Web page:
I have been intrigued by where the HR profession is heading, many discussions are brewing around the #FutureOfHR. One of the key elements is being deliberate about the ’employee experience’ at the workplace.
I recently read a fascinating research piece from KPMG, which indicated that organisation that invest in employee experience make four times the profit of those who do not. When I shared it on my account, there were mixed reviews, with many responses airing their concern over the findings. Although many may be skeptical about statistics, I am of the view that the statistics are valuable for the discussion. What intrigued me most was the direct positive correlation between employee experience and customer service.
There is an apparent ongoing positive cycle between customer service, employee service and employee experience. Focused thoughtful customer service brings us satisfied, happy customers. Tailored, focused employee service gives us a positive employee experience that, in turn, leads to a productive workforce and happy customer and happy employees.
COVID-19 sped up the process of change almost overnight. The world found itself amid enforced lockdowns, employees working from home, and the global economy went into a deep dive. HR practitioners faced an unprecedented crisis, and the #FutureOfHR was put squarely on top of the agenda for both organisations and practitioners.
HR practitioners the world over have been forced to bring the employee experience back into focus. It has required many to embrace change, challenge themselves to be innovative and begin to orient themselves with the new and evolving tools available. In many ways, this was precisely what was needed; it was unfortunate that it had to take a pandemic to force the change.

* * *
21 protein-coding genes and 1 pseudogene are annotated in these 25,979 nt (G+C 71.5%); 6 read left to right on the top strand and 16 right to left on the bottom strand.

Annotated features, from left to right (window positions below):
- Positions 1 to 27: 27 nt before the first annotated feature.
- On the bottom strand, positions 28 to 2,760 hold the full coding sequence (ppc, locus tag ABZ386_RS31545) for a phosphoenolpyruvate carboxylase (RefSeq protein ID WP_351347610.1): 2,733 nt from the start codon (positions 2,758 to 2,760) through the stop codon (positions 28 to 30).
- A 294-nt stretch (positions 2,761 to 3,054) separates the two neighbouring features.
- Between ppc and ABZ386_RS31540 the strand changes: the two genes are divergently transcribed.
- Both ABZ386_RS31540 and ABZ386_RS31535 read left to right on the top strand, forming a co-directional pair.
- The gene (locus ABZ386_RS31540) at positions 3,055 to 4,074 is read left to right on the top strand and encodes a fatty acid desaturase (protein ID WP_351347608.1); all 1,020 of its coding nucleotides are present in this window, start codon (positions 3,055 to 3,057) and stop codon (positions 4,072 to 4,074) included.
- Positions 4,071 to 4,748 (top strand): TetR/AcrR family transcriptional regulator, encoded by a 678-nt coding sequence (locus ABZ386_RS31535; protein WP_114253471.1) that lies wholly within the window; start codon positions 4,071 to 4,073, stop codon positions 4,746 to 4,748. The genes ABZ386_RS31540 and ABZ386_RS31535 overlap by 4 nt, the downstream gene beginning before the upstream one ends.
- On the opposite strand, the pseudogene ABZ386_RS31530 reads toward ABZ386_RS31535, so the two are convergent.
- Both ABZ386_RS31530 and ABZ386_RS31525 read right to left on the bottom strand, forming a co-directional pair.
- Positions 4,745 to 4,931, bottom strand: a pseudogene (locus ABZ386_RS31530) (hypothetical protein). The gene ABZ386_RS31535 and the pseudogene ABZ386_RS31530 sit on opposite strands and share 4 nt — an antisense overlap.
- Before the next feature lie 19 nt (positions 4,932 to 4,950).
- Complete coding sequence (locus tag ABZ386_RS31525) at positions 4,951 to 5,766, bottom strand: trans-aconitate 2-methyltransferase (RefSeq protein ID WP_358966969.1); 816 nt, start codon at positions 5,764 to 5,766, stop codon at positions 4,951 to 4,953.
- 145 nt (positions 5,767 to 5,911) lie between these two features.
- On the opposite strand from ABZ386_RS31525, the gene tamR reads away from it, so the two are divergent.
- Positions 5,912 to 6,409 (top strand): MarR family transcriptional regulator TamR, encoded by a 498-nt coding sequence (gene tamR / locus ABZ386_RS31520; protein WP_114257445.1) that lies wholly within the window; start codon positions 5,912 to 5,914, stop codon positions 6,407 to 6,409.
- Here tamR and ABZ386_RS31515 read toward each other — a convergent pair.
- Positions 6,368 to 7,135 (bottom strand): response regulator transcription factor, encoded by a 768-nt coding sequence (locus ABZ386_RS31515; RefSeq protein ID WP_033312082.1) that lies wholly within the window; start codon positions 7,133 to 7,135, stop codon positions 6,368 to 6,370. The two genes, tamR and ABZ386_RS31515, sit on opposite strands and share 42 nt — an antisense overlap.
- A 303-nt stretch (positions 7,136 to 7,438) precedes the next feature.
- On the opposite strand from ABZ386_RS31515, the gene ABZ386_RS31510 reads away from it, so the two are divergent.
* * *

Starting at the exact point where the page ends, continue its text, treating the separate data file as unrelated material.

From the recruitment stage to resignation, termination, or retirement, employee experience must be designed, purposeful and engaging. These elements all contribute to the overall experience. However, we must not disregard the relationship between employees, line managers and leadership. The cultural, physical, and technological environment needs to be such that it impacts productivity and retention positively.
I have experienced great ’employee experience’ at some of the companies that I had worked for, from start to when I left. I still remain in touch with those organisations. ‘Employees’ must get the highest quality internal service. This links with the tools, systems, processes, procedures, engagement, and culture that an employee would experience throughout their journey with the organisation.
For many years, remote working was touted as a tool that could be used to enhance employee efficiency and engagement and fundamentally restructure the employee experience. Yet, historically very few firms and HR practitioners actively leveraged this tool in their organisations. Many were left scrambling at the outset of the pandemic when it became clear that remote working would be crucial in keeping their organisations afloat.
The Human Resource practice must continue to challenge itself to innovate and take advantage of changes and development in tools, systems, processes, and technology. Practitioners must now think about how they can innovate around how employees do their work and maintain a positive experience consistent productivity, this is about creating a competitive advantage for their organisations.
While thinking about the competitive advantage, I came across this article which made for an interesting read.
‘HR practices and processes largely determine the employee experience and with-it engagement, energy and commitment to the organisation. HR practices touch more employees than any others in the organisation, so the employee experience is a direct result of HR practice and process and the way they are actioned.’
With so much digital innovation occurring across industries, it is essential to take note that remote work is not the only new way of working indeed cloud computing, data analytics, artificial intelligence, and automation are already significantly impacting the HR practice. These tools must leverage the outcomes related to employee engagement and learning.
To be able to perform our roles effectively and efficiently, we must appreciate the fact that now is the time to be technology savvy. Increased digitisation and automation will take over tasks traditionally belonging to the practitioner. New and rapidly evolving tools and technologies only further prove this with examples such as artificial intelligence taking over mundane tasks as explain by EY’s research and cloud technology automating performance reviews.